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October 11, 2022 | Bridget O'Dowd

As the seasons change and the need for jackets and layers is here, we continue to remember the gift of seeds in our world. The Kindergarten has been studying seeds to enhance their descriptive language and further develop their ability to recognize distinctive attributes of various seeds. They compare and contrast seeds as a teacher asks specific questions, “What do you notice about this seed?” “How does it feel?” “Which seed is bigger?” It is exciting to find out that we eat seeds and they don’t grow inside of us!

After cutting open the fruit we bought at Aspen last week, the children have been carefully observing the seeds inside. They noticed that some fruits have many little seeds and other fruits have one big seed called a pit.

Before we begin a new study, we take a moment to think about what we already know about the subject, and what we wonder about it. Here are some thoughts the children shared about what they already know:


You can find seeds in plants. -Wini

Some seeds are hard, some are squishy. -Charlie S.

They can be pointy or round. -Zeke

Some seeds can grow big. -Arturo

They need water to grow. -Amelia

They need sunlight to grow. -Joan

They come in different shapes. -Rebekah

The seeds need water or rain. -Sebastian

Seeds have plant’s food inside. -Ezra

An apple has seeds. -Joseph

The seeds can be squishy or hard. -William

Seeds are different sizes. -Zeke

Nuts are seeds. -Arturo

Flowers come from seeds. -Claire


And here are some wonderings we have about seeds:

If you eat seeds, do they come out of your body?- Charlie S.

How do they grow? -Jack

What happens if you break a seed? -Ezra

How can it grow and where can we learn about seeds? -Claire

Can it still grow if someone steps on it? -Joseph

Can you make mustard with mustard seeds? -Rodrigo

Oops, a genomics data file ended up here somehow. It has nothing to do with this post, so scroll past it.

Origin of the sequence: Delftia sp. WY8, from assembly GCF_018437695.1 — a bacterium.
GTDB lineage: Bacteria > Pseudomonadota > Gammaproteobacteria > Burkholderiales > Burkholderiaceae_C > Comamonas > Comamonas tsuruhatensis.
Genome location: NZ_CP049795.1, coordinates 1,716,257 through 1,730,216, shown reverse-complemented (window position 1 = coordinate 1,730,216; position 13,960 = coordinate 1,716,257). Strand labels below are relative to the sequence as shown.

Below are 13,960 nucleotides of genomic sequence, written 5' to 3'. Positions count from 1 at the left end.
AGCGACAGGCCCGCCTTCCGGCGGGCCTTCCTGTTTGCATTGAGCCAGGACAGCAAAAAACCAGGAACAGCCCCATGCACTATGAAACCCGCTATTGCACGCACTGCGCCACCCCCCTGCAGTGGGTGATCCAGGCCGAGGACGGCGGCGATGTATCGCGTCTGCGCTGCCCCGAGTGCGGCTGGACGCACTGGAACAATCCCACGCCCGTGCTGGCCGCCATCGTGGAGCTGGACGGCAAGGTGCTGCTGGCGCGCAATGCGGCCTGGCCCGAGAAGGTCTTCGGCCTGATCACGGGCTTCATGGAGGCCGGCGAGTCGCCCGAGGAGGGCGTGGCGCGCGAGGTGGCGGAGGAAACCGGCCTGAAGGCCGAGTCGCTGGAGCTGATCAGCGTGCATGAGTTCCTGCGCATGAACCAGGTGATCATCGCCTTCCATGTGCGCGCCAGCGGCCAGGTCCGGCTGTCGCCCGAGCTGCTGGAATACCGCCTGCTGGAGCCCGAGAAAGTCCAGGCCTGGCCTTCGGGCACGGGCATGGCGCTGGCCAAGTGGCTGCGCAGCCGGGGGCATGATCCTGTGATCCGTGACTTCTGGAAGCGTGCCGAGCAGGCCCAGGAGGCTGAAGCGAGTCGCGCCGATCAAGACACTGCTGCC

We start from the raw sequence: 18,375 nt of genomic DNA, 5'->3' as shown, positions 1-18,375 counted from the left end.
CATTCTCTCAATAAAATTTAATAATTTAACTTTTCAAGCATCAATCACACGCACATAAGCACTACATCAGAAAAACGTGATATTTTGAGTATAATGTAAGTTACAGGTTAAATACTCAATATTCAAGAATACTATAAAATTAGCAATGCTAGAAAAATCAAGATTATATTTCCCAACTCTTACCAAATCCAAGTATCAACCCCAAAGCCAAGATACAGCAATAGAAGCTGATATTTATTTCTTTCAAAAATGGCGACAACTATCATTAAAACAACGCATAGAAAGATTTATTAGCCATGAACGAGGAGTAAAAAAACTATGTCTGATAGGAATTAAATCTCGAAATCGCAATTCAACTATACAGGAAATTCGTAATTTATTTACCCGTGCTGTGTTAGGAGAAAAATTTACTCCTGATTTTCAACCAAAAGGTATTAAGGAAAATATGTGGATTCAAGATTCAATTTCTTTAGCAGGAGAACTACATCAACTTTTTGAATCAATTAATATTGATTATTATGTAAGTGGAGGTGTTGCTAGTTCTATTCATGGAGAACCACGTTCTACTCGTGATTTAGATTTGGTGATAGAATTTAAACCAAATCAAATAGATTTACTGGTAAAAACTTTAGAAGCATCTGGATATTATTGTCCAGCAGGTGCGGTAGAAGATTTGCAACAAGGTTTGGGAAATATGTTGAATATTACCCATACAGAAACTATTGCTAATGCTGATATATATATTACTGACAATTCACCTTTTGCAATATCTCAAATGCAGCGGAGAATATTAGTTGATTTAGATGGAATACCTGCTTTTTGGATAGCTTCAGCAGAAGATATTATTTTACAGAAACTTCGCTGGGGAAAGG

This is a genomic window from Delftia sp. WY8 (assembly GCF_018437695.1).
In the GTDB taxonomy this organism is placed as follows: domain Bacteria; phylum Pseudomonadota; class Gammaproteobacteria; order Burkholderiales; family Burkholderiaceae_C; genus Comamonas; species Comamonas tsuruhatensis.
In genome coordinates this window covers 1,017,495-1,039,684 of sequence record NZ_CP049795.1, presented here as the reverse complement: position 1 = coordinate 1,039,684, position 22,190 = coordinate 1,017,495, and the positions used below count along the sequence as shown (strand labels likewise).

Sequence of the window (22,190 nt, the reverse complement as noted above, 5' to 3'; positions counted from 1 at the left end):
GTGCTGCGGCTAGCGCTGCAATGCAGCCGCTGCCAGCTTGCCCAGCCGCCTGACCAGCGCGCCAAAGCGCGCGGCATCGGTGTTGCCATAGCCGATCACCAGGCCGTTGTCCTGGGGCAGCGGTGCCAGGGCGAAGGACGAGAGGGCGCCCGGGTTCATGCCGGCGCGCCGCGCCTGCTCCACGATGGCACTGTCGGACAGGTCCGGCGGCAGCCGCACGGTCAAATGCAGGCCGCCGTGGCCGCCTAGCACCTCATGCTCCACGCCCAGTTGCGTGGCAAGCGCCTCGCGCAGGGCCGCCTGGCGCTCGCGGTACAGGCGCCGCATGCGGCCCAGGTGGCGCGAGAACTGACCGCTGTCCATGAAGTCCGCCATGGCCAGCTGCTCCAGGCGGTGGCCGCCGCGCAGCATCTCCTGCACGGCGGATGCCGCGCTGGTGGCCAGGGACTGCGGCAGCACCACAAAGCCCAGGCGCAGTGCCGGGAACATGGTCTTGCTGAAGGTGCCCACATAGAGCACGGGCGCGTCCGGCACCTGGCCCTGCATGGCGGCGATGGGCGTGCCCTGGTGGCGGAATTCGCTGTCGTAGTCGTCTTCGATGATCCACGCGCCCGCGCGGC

Can you eat a seed before you plant it? -Karina

Can plants grow on their own without anyone taking care of them? -Arturo

Can seeds grow without water? -Sebastian

Can you tell what food grows by what the seed looks like? -Rebekah

Why do some foods have seeds and some not have seeds? -Stella

What is the biggest seed? -Ms. O’Dowd



Children have also been observing and painting seeds this week in paint. Each child is deciding which fruit to paint, a papaya, a dragon fruit, or an apple. Children have also decided whether to paint the outside or the inside of the fruit. It takes careful observation!

Students have searched for similarities and differences of two seeds. First they carefully observed and drew the seeds, then they found at least one thing that was the same about the seeds and one thing that was different! Sometimes it can be very tricky to find a similarity but it helps us to think about all the ways we can describe a seed.


Students have also participated in an activity called “What’s My Rule”  in which they find something that is the same about a group of seeds in relation to size, shape, color, and texture. For instance, “all of the seeds are smooth and small.”

Seeds have appeared everywhere: outside, inside, in our food and many more places! Our seed collection continues to grow, and we look forward to more seed sharing as we finish up our study.

Bridget O'Dowd

Ms. O’Dowd came to Mustard Seed in 2017, after moving to Hoboken in 2016. She found a school and a community all in one package at Mustard Seed! Having taught kindergarten in Illinois before moving to New Jersey, Ms. O’Dowd has a passion for five-year-olds. She’s delighted to be a part of the kindergarten team and loves to read and share in story with students. Her favorite moment of the day is during a good read aloud, when she looks out and sees the faces of children showing empathy and emotion in response to the story. Ms. O’Dowd’s hobbies include exploring new neighborhoods, watching BBC documentaries, traveling to visit family, and eating her way through New York City.

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